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Most Companies Buying Carbon Credits Are Not Greenwashing

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In 1983, at a beach resort in Fiji, a young man named Jay Westerveld saw a request that hotel guests reuse their towels to “save our planet.” Reflecting on his experience in a college term paper, Westerveld pointed out the hypocrisy of guilt-tripping guests about towels while the hotel was hastily building more bungalows. “It all comes out in the greenwash,” he wrote, coining a new phrase in the process.

Today, we understand what “greenwashing” looks like: A company makes a deceptive claim to appear more environmentally friendly and mislead consumers. This has been going on for decades. In the 1990s, for example, Conoco ran an ad campaign that featured seals clapping for the company’s new environmentally-friendly oil tankers. All the while, Conoco and other oil giants allegedly hid the risks of fossil fuels that they knew about and were discussing internally at the time.

More recently, media critics have attached this moniker to corporate purchasers of nature-based carbon credits, a way for companies to “offset” a fraction of their emissions by funding conservation projects through the voluntary carbon market (VCM) that protect and restore natural carbon sinks. A recent deluge of media criticism paints credit-buyers as lazy, even nefarious. These stories repeat a now familiar narrative: “They are not interested in decarbonizing, and credits are a way to virtue-signal without meaningfully reducing emissions.”

A comprehensive new study from Ecosystem Marketplace, a D.C.-based nonprofit that researches environmental markets and financing, presents evidence that those broad-brush assumptions are wrong. It finds that most companies that participate in the VCM are climate leaders, not laggards.

According to the study, which analyzed transactions reported by over 7,000 companies, those engaged in the carbon market are nearly twice as likely to be decarbonizing their operations year-over-year. They are investing three times more in reducing emissions of their own business than companies who steer clear of credits. They are also 3.4 times more likely to have science-based climate targets. In other words, companies are typically not using carbon credits to greenwash their operations, but rather as an add-on to the efforts they are already taking to clean their own houses.

Anger at corporations that pollute is justified. But critics of carbon-credit systems are antagonizing the wrong actors, with perverse effect. Companies that engage in the VCM face near-constant media scrutiny, while companies who duck the conversation are able to entirely evade critique. The result is a chilling effect on corporate climate action.

In a survey undertaken by Conservation International, a global non-profit, and the We Mean Business Coalition, a group of influential companies working to galvanize climate action, 44% of corporate leaders said that accusations of “greenwashing” was a top concern regarding the voluntary carbon market—the highest-ranked concern among those listed. Recent conversations I’ve had with sustainability officers at Fortune 500 companies affirm this fear: if misplaced criticism continues, they say, their companies may pull out of the market.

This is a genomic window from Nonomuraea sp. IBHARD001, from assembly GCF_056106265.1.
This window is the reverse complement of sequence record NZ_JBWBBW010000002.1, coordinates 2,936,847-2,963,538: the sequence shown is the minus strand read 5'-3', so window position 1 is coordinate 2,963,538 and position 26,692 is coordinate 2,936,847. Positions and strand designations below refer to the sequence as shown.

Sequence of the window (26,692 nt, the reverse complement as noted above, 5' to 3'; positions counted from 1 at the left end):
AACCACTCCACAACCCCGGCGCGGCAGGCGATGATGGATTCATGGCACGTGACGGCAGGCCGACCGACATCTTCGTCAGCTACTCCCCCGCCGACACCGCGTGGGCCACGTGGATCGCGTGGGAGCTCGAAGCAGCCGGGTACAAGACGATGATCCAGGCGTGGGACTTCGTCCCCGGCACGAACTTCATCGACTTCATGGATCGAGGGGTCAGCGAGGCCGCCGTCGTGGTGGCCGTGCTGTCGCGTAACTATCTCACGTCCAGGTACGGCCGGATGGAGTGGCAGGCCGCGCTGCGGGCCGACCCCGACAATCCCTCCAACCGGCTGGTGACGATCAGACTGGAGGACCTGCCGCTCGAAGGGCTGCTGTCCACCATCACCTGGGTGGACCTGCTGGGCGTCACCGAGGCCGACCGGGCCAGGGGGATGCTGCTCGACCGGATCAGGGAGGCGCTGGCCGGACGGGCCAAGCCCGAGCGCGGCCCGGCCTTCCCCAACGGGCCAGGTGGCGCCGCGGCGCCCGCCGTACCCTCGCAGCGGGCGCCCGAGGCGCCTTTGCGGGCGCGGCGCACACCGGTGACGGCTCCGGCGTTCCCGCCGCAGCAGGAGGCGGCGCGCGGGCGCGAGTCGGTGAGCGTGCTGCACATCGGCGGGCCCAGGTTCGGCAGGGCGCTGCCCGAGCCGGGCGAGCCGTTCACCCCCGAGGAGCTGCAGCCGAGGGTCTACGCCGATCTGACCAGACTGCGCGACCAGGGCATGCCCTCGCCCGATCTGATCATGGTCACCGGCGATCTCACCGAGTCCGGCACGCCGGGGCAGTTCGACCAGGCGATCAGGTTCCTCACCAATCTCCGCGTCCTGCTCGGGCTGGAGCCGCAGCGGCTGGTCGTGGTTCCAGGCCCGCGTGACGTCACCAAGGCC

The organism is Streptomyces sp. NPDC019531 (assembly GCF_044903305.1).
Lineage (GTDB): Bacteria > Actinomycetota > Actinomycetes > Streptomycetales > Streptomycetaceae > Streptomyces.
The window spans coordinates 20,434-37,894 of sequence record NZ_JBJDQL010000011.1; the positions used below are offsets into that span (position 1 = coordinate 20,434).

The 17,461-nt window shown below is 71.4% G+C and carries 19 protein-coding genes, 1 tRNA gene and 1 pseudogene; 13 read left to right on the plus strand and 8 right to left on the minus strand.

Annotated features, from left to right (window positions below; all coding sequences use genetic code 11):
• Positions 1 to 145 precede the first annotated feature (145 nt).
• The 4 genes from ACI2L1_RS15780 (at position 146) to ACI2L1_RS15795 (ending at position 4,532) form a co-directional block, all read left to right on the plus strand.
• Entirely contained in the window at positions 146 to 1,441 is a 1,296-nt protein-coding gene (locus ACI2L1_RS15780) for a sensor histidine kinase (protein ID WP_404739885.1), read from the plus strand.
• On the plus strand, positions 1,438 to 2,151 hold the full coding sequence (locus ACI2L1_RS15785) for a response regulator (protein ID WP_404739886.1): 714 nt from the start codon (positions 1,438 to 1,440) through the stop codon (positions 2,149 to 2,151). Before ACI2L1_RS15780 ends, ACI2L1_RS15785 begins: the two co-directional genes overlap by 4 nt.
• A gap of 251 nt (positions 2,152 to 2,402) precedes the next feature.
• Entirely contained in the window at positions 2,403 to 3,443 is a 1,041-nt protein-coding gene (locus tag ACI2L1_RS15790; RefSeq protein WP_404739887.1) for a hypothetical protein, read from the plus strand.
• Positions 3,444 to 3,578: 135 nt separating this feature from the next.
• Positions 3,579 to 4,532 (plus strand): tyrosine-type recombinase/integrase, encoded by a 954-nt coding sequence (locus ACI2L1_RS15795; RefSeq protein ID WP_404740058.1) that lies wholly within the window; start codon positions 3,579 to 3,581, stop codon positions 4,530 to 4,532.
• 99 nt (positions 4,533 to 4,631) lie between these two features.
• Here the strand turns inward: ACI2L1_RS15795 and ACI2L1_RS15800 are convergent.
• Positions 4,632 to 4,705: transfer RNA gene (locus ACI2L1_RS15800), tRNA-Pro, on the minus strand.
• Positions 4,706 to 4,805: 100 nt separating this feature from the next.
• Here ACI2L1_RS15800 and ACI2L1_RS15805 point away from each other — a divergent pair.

A mass withdrawal from the VCM would have disastrous consequences for climate stability, nature conservation, and human wellbeing. Terrestrial ecosystems currently absorb a quarter of all greenhouse gases emitted by humans. If we invested more in protecting and restoring nature, that could rise to at least one-third, a significant step towards stabilizing our climate. These projects are just one part of the solution, and require continued refinement—but without them, we have no chance of reaching our global climate goals.

Certainly, there are some companies that choose to operate in bad faith and purchase low-quality, low-transparency credits, while also refusing to decarbonize their own emissions. But let’s not allow those bad apples to spoil the rest. Let’s work together to improve fidelity across the board.

Indeed, the recent Ecosystem Marketplace study shows that demand for higher-priced credits has increaseda signal that companies are increasingly willing to pay a premium for quality in the carbon market.

And there are ways to improve integrity across the board. Independent governance bodies like the Integrity Council for the Voluntary Carbon Market are providing concrete standards for high-quality credits. Meanwhile, companies should embrace endeavors like the Voluntary Carbon Markets Integrity Initiative, which help them make credible climate claims by providing a “rulebook” to follow. By standardizing this market, we can all more clearly discern good-faith actors from bad-faith ones; high-quality credits from junk; and climate allies from foes. 

Shame is a powerful tool. It’s crucial that we channel it toward those inhibiting climate action—rather than those leading the way to solutions.



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